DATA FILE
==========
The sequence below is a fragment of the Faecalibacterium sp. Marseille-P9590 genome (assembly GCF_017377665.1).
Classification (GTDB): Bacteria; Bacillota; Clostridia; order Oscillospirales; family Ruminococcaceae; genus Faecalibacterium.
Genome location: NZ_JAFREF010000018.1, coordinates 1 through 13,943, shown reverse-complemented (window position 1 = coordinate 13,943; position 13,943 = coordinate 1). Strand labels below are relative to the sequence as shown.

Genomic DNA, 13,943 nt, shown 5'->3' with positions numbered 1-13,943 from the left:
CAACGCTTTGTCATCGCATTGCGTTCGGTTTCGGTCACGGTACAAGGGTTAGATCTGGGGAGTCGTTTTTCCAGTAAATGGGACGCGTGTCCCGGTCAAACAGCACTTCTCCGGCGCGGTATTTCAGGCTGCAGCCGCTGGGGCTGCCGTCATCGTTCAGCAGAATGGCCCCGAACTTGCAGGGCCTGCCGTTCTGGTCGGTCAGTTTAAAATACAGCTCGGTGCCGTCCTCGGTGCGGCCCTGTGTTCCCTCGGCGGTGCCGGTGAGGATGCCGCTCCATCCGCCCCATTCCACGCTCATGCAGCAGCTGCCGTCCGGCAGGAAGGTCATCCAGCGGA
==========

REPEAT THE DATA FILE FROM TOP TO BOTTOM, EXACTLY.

The sequence below is a fragment of the Faecalibacterium sp. Marseille-P9590 genome (assembly GCF_017377665.1).
Classification (GTDB): Bacteria; Bacillota; Clostridia; order Oscillospirales; family Ruminococcaceae; genus Faecalibacterium.
Genome location: NZ_JAFREF010000018.1, coordinates 1 through 13,943, shown reverse-complemented (window position 1 = coordinate 13,943; position 13,943 = coordinate 1). Strand labels below are relative to the sequence as shown.

Genomic DNA, 13,943 nt, shown 5'->3' with positions numbered 1-13,943 from the left:
CAACGCTTTGTCATCGCATTGCGTTCGGTTTCGGTCACGGTACAAGGGTTAGATCTGGGGAGTCGTTTTTCCAGTAAATGGGACGCGTGTCCCGGTCAAACAGCACTTCTCCGGCGCGGTATTTCAGGCTGCAGCCGCTGGGGCTGCCGTCATCGTTCAGCAGAATGGCCCCGAACTTGCAGGGCCTGCCGTTCTGGTCGGTCAGTTTAAAATACAGCTCGGTGCCGTCCTCGGTGCGGCCCTGTGTTCCCTCGGCGGTGCCGGTGAGGATGCCGCTCCATCCGCCCCATTCCACGCTCATGCAGCAGCTGCCGTCCGGCAGGAAGGTCATCCAGCGGA